As Election Day approaches, you’ll hear more and more from people who are simply fed up with politics. The system is corrupt, all candidates are the same, and the truth is twisted beyond recognition, so why participate at all? No, they say, instead they’re going to protest by opting out; by not voting at all.
I want to examine the premises here. Is the system corrupt? To some extent, I have to say that it is. The deck is stacked, and some folks have disproportionate influence over policy. After all, not everybody can afford lobbyists. But to say that the system is corrupt is not the same as saying that the system can’t do some good, or that you can’t have some influence over it, or that you don’t have some power to clean it up.
But how can you clean it up if all the candidates are the same? Again, I have to agree that politicians do have a lot in common. They share a lot of the same political tactics, they share a lot of the same donors, they even share a lot of the same policy objectives. But that’s not the same as saying that they implement these tactics to the same degree, or that their donors are all the same, or that their policy objectives are all the same. It’s hard to imagine that the U.S. would’ve invaded Iraq had Al Gore been President; it’s hard to imagine that President McCain would’ve passed healthcare reform. Candidates make a difference.
But how do you know what the candidates are going to do if they’re all lying? Unfortunately, our political system encourages our politicians to be everything to everybody, which is impossible, so instead they lie a lot. This is nothing new. But that doesn’t mean you can’t reasonably predict how they’re going to behave in office. I think it’s important to approach politics like an anthropologist, and listen to campaign-speak as a foreign language or dialect. What rituals do they take part in? Can you detect patterns of behavior that relate to their words? Do they belong to tribes that influence their actions? Just because the truth isn’t laid bare before you doesn’t mean you can’t figure out the inner workings.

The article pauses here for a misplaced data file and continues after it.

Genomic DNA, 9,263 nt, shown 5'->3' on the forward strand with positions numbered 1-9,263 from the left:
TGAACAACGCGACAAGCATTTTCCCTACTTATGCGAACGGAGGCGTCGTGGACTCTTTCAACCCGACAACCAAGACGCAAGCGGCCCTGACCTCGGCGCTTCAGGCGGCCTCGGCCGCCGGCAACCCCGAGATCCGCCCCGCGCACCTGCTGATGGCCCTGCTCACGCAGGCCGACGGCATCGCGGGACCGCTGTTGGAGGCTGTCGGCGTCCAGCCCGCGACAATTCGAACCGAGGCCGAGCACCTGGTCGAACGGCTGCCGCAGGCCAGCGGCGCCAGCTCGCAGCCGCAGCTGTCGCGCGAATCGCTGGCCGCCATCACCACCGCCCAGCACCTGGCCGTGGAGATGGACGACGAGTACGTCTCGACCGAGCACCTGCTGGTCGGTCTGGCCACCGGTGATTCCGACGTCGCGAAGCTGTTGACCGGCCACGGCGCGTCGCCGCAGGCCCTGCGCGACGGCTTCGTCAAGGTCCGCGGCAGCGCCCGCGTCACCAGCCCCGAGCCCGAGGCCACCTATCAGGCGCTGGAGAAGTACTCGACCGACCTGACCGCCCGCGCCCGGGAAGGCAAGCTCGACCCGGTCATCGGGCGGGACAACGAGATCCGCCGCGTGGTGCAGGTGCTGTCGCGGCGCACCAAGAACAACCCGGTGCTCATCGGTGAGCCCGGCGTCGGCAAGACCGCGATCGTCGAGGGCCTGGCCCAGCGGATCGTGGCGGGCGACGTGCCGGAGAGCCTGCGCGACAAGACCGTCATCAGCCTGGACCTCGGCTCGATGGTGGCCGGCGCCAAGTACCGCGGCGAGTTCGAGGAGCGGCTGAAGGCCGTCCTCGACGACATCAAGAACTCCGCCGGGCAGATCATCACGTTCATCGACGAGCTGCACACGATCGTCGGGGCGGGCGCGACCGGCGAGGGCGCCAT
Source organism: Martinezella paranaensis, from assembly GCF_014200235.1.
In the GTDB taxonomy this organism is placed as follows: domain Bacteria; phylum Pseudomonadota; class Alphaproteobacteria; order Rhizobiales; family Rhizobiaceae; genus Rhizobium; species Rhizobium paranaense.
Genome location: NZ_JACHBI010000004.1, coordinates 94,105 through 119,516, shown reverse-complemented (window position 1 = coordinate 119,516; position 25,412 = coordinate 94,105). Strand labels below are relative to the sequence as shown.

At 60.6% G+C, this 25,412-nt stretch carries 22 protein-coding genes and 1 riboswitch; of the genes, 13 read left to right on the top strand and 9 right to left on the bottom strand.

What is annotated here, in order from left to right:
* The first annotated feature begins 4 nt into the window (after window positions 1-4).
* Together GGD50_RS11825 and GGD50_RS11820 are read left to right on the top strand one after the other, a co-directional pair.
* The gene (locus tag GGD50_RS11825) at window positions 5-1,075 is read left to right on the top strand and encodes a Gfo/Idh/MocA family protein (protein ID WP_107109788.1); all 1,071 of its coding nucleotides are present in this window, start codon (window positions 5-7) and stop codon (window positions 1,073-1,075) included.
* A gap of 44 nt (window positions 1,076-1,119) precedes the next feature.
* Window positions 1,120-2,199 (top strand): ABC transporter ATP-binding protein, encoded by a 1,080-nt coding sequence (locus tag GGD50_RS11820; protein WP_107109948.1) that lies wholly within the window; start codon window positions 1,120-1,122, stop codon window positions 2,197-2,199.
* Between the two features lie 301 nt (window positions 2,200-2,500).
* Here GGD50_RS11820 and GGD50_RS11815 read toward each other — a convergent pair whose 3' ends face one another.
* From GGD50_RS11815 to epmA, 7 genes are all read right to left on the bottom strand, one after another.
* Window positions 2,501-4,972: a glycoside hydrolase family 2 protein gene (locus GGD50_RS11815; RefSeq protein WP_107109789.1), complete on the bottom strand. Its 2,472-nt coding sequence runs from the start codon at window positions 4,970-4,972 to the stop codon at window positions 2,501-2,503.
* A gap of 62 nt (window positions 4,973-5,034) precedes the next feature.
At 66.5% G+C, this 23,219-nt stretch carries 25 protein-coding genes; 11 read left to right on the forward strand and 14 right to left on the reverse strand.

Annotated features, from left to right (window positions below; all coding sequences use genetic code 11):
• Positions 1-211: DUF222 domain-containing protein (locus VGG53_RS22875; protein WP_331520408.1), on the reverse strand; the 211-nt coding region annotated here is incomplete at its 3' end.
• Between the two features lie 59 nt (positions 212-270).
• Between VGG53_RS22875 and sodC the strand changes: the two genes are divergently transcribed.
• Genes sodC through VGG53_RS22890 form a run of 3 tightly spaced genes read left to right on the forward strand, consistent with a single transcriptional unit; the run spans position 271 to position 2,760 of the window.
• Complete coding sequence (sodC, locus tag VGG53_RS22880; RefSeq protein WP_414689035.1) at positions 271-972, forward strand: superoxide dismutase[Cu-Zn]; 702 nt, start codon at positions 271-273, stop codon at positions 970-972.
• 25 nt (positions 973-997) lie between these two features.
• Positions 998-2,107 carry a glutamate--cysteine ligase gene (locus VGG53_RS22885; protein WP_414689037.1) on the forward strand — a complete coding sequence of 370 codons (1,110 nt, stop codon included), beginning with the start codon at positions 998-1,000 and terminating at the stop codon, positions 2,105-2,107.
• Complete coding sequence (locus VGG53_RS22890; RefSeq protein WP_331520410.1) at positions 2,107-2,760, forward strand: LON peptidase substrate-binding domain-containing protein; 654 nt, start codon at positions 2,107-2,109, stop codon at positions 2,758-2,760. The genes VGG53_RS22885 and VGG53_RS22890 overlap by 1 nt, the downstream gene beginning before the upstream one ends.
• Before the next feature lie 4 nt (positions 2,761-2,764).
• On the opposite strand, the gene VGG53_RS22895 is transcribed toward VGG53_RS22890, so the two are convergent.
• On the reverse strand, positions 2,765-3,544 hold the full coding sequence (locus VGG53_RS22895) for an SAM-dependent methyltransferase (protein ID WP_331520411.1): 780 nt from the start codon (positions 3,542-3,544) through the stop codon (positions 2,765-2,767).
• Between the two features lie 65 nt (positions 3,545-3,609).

Still, this may not be enough to convince you. Politics is still too corrupt, the candidates are still too similar, and the truth is still too hard to figure out; so why not register your discontent by withholding your vote? This I can’t agree with at all. Protests work when they disrupt everyday routine, forcing people to take notice. But withholding your vote doesn’t disrupt anything. Even without your vote, politics goes on; somebody wins and somebody loses. Even if the loser regrets being a corrupt liar, the winner won’t, and that’s the person who sets the baseline for future campaigns. All you’ve done is thrown away your ability to have a say. All you’re saying is that the politicians don’t have to pay attention to you.
Now, I don’t mean to imply that your vote is a magic wand. It won’t give you everything you want, your candidate won’t fix everything, and the system will work slowly, if at all. The reality is that democracy is messy and can’t satisfy everybody all the time. But your vote is your small part of the process, and small things add up over time. Don’t give up, and don’t give up your vote.